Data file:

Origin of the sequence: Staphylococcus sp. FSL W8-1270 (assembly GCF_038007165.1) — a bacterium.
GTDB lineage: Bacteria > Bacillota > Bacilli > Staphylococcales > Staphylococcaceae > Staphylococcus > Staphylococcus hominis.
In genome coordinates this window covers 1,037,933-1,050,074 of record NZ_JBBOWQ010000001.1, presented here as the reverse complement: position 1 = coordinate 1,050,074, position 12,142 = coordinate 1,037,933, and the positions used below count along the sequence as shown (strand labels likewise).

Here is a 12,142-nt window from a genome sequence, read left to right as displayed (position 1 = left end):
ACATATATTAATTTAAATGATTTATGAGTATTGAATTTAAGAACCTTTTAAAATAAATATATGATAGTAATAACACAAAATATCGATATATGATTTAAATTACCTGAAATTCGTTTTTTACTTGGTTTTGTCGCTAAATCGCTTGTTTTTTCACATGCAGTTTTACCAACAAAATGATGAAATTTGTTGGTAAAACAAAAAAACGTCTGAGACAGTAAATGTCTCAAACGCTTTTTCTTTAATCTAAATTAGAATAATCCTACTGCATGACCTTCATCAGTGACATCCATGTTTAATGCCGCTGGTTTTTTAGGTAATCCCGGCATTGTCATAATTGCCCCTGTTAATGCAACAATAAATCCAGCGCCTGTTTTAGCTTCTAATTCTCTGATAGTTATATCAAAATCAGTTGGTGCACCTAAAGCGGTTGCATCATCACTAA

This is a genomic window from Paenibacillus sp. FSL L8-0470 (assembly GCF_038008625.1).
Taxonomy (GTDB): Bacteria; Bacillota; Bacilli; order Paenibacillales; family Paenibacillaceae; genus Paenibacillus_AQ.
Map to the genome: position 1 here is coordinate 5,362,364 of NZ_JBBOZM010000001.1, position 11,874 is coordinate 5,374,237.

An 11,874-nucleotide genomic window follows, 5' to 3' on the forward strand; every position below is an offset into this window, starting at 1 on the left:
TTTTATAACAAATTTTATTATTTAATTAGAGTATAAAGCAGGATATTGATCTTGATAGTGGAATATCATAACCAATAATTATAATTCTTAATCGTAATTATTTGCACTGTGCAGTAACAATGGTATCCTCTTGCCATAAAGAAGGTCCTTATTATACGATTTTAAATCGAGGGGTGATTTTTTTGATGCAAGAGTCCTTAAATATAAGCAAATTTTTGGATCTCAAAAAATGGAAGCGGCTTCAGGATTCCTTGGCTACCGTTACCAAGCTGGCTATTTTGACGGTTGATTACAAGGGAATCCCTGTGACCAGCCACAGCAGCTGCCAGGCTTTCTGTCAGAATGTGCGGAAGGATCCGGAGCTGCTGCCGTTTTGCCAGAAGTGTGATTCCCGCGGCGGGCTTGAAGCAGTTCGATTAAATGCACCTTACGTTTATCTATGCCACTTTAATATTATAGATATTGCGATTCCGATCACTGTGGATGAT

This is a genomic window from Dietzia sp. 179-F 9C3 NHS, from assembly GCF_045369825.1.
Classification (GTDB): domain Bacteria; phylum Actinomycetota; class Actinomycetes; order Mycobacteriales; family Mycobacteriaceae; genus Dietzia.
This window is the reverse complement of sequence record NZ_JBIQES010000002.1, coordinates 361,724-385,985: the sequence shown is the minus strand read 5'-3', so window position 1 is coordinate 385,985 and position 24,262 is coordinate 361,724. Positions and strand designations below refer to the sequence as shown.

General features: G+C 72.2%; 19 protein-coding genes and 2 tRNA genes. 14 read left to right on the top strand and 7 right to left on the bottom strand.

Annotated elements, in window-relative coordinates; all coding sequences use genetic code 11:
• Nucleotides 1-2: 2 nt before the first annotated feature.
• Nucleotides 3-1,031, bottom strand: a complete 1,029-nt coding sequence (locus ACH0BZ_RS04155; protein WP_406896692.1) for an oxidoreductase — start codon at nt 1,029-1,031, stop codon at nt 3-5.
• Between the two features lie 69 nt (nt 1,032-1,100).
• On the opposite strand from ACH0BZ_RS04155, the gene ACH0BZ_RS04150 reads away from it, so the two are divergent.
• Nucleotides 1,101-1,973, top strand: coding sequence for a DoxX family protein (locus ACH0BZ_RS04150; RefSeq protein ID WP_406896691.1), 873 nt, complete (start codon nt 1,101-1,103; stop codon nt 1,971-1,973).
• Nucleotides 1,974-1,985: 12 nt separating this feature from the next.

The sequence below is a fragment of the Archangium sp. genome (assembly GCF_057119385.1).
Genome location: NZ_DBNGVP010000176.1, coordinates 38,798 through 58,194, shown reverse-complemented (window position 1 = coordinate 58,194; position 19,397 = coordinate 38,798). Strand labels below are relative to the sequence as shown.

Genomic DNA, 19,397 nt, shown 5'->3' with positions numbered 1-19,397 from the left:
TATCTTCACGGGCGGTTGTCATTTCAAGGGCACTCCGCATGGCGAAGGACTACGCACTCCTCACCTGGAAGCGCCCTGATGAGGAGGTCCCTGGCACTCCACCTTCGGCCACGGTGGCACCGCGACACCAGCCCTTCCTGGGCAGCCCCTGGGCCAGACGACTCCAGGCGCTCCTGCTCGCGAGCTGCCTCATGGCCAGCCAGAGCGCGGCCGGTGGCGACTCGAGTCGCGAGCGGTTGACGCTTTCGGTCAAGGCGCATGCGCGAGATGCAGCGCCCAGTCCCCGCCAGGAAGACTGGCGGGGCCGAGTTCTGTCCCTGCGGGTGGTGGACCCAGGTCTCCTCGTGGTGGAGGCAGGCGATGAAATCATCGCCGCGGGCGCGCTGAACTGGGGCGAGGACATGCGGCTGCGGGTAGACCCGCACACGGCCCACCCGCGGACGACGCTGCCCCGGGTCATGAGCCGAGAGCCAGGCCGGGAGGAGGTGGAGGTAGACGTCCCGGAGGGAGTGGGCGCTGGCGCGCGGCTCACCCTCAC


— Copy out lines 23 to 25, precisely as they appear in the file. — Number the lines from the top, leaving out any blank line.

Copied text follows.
Genome location: NZ_DBNGVP010000176.1, coordinates 38,798 through 58,194, shown reverse-complemented (window position 1 = coordinate 58,194; position 19,397 = coordinate 38,798). Strand labels below are relative to the sequence as shown.

Genomic DNA, 19,397 nt, shown 5'->3' with positions numbered 1-19,397 from the left:
TATCTTCACGGGCGGTTGTCATTTCAAGGGCACTCCGCATGGCGAAGGACTACGCACTCCTCACCTGGAAGCGCCCTGATGAGGAGGTCCCTGGCACTCCACCTTCGGCCACGGTGGCACCGCGACACCAGCCCTTCCTGGGCAGCCCCTGGGCCAGACGACTCCAGGCGCTCCTGCTCGCGAGCTGCCTCATGGCCAGCCAGAGCGCGGCCGGTGGCGACTCGAGTCGCGAGCGGTTGACGCTTTCGGTCAAGGCGCATGCGCGAGATGCAGCGCCCAGTCCCCGCCAGGAAGACTGGCGGGGCCGAGTTCTGTCCCTGCGGGTGGTGGACCCAGGTCTCCTCGTGGTGGAGGCAGGCGATGAAATCATCGCCGCGGGCGCGCTGAACTGGGGCGAGGACATGCGGCTGCGGGTAGACCCGCACACGGCCCACCCGCGGACGACGCTGCCCCGGGTCATGAGCCGAGAGCCAGGCCGGGAGGAGGTGGAGGTAGACGTCCCGGAGGGAGTGGGCGCTGGCGCGCGGCTCACCCTCAC